When debt becomes overwhelming, a consumer proposal may offer a solution. A consumer proposal allows you to negotiate your debts to pay off less than what’s owed to help you get back on track financially.
However, consumer proposals can affect your credit score, but the impact may be less severe than filing for bankruptcy. If you’re considering a consumer proposal to deal with debt, it helps to know how your credit score might be impacted.
How a consumer proposal works
A consumer proposal is a legal arrangement in which you agree to pay off a reduced amount to clear your debts with creditors. You’ll draft the proposal terms with the guidance of a Licensed Insolvency Trustee (LIT). Your LIT then negotiates with your creditors on your behalf.
Assuming your creditors approve, you’ll pay an agreed-upon amount each month. It can take up to 60 months to finish a consumer proposal. Once you complete it, you’re done paying off the debts.
Consumer proposals and credit reports
Your credit report is a collection of information about your debts, including how much you owe, the types of debt you have and your payment history. Equifax and TransUnion are the two main agencies responsible for creating credit reports in Canada.
When you file a consumer proposal, it will likely appear on your credit reports. Specifically, anyone authorized to check your credit report will be able to see:
- The date you filed
- Your consumer proposal completion date
- Which debts were included in the proposal
Once you have a consumer proposal on your credit report, it can remain there for up to three years after making the final payment to the plan or six years after you sign the proposal, whichever is sooner.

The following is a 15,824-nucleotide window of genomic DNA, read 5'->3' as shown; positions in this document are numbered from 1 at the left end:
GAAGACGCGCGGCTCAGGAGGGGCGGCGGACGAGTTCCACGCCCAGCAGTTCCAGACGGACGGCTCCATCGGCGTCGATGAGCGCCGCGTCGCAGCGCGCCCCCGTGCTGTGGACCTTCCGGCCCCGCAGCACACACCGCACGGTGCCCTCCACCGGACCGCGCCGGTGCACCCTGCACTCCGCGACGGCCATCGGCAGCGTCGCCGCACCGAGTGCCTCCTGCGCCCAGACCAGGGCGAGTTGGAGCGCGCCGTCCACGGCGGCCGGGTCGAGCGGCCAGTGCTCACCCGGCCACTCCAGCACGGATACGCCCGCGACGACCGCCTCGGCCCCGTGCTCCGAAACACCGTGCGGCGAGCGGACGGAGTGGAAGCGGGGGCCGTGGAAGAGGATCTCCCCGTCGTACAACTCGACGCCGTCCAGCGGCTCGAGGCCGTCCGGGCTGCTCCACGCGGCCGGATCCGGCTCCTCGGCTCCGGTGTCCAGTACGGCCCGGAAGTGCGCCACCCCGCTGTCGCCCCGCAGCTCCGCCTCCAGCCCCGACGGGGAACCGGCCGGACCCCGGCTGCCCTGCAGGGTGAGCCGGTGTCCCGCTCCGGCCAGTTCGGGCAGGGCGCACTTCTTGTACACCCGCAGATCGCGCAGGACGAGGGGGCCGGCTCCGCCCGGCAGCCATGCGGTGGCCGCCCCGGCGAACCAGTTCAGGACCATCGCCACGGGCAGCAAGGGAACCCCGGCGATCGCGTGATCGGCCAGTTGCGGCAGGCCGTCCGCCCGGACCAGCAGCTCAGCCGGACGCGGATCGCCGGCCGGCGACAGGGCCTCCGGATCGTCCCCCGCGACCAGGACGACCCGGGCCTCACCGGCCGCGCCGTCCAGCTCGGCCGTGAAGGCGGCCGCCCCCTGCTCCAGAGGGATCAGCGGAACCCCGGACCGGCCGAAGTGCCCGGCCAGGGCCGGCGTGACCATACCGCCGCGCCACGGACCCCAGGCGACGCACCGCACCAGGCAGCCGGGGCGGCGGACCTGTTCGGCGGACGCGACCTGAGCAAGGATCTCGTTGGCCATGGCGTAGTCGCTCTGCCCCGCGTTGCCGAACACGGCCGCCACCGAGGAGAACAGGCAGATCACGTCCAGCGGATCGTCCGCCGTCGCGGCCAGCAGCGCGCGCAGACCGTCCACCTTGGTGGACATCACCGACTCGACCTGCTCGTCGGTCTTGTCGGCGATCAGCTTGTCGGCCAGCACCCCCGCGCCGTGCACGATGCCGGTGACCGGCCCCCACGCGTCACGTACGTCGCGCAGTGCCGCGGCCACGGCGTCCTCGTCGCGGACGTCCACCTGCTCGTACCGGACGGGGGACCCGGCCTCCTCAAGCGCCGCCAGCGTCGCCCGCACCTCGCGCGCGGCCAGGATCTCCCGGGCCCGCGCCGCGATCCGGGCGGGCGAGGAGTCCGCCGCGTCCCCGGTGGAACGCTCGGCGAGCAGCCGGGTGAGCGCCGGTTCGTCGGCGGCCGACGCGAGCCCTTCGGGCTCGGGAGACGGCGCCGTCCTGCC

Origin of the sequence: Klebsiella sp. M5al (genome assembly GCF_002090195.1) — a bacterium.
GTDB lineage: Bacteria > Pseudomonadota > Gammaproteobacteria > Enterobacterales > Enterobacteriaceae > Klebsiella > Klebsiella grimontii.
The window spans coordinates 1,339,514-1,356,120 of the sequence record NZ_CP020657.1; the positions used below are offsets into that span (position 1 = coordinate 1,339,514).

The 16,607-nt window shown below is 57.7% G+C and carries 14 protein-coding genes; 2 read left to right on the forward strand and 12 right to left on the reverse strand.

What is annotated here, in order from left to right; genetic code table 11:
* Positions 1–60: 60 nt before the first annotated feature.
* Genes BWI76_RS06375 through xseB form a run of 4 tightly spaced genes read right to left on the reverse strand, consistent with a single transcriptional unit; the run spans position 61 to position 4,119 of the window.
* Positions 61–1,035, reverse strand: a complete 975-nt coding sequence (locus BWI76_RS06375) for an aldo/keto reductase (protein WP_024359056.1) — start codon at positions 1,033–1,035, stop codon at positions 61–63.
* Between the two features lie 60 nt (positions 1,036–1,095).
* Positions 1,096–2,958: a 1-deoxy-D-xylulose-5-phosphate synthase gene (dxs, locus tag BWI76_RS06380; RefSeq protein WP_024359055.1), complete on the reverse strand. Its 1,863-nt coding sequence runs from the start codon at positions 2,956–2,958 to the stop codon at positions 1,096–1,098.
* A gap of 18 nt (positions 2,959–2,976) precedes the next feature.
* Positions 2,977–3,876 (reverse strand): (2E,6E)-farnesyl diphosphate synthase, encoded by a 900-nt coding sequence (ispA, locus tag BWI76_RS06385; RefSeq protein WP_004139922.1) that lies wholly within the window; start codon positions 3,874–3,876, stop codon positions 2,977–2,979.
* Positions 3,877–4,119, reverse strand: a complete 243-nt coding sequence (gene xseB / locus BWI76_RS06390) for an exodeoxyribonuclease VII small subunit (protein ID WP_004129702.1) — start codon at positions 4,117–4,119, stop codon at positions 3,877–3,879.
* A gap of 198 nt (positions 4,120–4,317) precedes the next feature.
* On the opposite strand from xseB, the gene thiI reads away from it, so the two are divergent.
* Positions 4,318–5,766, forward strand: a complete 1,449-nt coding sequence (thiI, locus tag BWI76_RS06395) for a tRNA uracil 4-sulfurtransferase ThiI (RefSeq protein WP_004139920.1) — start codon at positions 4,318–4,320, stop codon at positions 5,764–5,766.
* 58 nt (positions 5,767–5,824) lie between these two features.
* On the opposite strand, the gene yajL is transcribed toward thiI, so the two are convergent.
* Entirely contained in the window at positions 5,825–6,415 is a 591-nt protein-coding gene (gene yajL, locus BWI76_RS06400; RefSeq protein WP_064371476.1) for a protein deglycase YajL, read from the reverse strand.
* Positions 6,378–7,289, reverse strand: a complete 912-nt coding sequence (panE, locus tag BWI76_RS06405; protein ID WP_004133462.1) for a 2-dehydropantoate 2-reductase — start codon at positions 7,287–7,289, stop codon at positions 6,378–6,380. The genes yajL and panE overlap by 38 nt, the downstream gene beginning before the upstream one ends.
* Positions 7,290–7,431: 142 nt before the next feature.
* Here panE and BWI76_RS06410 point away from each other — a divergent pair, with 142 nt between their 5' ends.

How a consumer proposal affects your credit score
The details in your credit report are used to generate your credit score. Using credit responsibly helps your score, while mismanaging debts can hurt it.
Debts in a consumer proposal are coded as R7 on a credit report, meaning you’ve agreed to settle them with your creditors. For some perspective, a rating of R1 is considered to be perfect credit, while bankruptcy is recorded as R9. R9 is essentially the lowest rating someone can have.
Can you get new loans or credit cards with a consumer proposal on your credit report? It’s possible, though your options might be limited. Lenders may see you as being high-risk. If you can get approved, you may pay higher interest rates or fees for any loans or lines of credit you qualify for.
Get your credit back on track after a consumer proposal
Filing a consumer proposal may hurt your credit scores, but the damage likely isn’t permanent. It’s possible to recover your score by practicing good financial habits, including paying bills on time and sticking to a budget. As your score begins to improve, you may consider getting a secured credit card or small personal loan, which could help you re-establish a positive payment history.
Want more tips on rebuilding your credit after filing a consumer proposal or bankruptcy? Read 6 Ways to Rebuild Your Credit Score.
This article is intended as general information only and is not to be relied upon as constituting legal, financial or other professional advice. A professional advisor should be consulted regarding your specific situation. Information presented is believed to be factual and up-to-date but we do not guarantee its accuracy and it should not be regarded as a complete analysis of the subjects discussed. All expressions of opinion reflect the judgment of the authors as of the date of publication and are subject to change. No endorsement of any third parties or their advice, opinions, information, products or services is expressly given or implied by Royal Bank of Canada or any of its affiliates.